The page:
[T]he trial court correctly determined that the 2013 WUA was not an enforceable contract.  In particular, it seems clear that the terms of the form did not require offer and acceptance or consideration.  The “WUA instructs HCIC to deliver water to one of the parties for a period of time,” nothing more.  And as the trial court held, the WUA “by its very terms” expressly conditions its enforceability upon “a lease and/or agreement,” contemplating that the parties have reached a separate agreement as to the lease of HCIC stock.  The terms of the form detail no offer by one party, no acceptance by another, and no consideration.  The form is devoid of language establishing a contractual relationship between Brasher and Christensen.  Consequently, the trial court correctly concluded that the 2013 WUA was not, by itself, an enforceable contract between Brasher and Christensen.

No “Meeting of the Minds,” No Oral Contract

Turning to the second issue, whether there was a meeting of the minds sufficient to establish an oral contract, the court of appeals held:

We therefore conclude that the trial court’s finding was supported by evidence and that the court did not clearly err when it found that Christensen told Brasher she needed to discuss the terms of the WUA and the Offer with her family and attorney “before anything was final.”  We further conclude that because Brasher testified that he believed the two agreements were independent of each other and Christensen testified to the contrary—that she intended them to be contingent upon each other—the trial court did not err when it concluded there was no meeting of the minds sufficient to create an oral contract.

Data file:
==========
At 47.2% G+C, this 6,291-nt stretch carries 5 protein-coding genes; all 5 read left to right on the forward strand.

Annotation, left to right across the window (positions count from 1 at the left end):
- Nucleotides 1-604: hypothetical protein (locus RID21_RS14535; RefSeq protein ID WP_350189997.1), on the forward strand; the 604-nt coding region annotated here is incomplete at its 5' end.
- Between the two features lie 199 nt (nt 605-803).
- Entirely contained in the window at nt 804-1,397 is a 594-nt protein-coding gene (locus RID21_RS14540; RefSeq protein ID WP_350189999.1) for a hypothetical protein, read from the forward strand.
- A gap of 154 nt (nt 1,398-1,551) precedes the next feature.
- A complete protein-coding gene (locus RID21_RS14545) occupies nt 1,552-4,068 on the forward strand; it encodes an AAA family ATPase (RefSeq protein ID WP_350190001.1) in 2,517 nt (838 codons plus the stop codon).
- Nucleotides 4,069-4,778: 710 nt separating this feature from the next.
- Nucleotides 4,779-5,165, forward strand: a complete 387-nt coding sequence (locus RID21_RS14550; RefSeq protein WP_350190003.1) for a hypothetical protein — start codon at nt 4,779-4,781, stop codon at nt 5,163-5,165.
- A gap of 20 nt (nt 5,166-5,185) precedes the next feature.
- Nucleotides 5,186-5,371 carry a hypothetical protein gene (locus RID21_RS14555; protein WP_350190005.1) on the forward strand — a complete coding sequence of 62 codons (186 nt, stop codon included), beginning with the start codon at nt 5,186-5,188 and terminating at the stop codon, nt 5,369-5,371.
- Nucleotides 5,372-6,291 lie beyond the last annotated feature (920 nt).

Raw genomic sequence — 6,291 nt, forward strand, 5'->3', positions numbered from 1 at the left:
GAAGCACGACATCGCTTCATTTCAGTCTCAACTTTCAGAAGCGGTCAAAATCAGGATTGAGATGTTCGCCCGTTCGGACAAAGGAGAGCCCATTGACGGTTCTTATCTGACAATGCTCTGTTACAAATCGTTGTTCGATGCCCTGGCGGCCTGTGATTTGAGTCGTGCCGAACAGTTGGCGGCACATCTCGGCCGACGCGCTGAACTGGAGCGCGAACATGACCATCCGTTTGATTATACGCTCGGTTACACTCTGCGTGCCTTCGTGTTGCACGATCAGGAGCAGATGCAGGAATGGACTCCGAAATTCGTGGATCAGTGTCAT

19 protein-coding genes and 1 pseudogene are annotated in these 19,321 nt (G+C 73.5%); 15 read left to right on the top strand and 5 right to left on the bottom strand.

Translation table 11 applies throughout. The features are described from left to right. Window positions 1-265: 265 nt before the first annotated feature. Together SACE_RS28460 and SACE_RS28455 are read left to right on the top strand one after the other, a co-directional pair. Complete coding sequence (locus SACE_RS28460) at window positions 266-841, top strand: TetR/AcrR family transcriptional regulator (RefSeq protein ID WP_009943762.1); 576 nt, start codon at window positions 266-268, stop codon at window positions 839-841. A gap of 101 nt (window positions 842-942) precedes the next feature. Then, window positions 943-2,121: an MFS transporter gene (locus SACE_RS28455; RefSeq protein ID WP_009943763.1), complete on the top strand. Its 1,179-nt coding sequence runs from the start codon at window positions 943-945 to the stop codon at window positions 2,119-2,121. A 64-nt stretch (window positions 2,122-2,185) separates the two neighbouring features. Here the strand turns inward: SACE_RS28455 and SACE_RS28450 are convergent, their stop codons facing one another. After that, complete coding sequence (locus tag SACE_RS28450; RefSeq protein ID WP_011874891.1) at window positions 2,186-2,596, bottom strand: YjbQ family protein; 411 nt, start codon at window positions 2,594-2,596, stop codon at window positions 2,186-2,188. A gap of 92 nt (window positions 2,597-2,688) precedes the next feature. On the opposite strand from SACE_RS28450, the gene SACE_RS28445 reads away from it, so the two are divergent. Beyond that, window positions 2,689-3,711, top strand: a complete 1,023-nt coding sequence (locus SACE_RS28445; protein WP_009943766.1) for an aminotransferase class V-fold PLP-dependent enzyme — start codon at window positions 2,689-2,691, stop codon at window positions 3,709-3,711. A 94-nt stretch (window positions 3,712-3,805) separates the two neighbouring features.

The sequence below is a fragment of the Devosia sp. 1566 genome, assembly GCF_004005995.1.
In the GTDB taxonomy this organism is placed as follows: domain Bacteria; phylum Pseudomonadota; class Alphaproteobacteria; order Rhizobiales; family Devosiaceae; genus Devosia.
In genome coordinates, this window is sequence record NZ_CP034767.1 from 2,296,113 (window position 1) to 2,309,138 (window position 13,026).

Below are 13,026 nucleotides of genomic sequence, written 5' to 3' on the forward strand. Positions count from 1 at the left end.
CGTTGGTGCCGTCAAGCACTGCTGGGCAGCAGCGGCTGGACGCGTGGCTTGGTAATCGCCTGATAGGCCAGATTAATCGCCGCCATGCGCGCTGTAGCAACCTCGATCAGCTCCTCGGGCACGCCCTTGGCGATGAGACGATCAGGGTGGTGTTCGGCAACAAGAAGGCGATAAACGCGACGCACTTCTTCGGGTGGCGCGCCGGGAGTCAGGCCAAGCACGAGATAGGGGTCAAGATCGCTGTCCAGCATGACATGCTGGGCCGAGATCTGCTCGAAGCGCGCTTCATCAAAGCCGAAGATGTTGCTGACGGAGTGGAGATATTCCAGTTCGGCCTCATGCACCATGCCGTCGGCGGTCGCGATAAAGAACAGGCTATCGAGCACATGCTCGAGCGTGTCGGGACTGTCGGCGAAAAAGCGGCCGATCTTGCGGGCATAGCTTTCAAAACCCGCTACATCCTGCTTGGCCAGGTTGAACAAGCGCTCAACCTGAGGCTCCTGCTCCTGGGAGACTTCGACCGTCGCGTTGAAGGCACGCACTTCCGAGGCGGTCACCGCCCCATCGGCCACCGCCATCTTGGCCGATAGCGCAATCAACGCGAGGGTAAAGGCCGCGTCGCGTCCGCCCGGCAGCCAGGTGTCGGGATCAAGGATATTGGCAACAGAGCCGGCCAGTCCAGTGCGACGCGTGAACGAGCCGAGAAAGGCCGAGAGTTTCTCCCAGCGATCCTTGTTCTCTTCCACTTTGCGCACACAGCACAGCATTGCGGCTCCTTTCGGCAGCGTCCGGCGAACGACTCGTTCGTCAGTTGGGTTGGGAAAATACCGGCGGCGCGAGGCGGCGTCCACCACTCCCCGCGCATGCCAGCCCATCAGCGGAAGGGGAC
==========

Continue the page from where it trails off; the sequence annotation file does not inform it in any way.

Two Key Takeaways

The main takeaway from the court of appeals’ ruling is that a Water Use Authorization, while able to authorize a party to use water from the shares of another, does not, standing alone, create an enforceable contract among the parties.  As a result, even if a party is authorized to use water from another party’s shares, there is no ability to enforce that agreement, absent more.  Additionally, even where a Water Use Authorization does not constitute an enforceable contract, the parties may still enter a binding oral agreement over the water shares, but only if there is a meeting of the minds.

Photo Cred.: yorkmix.com

Copyright 2016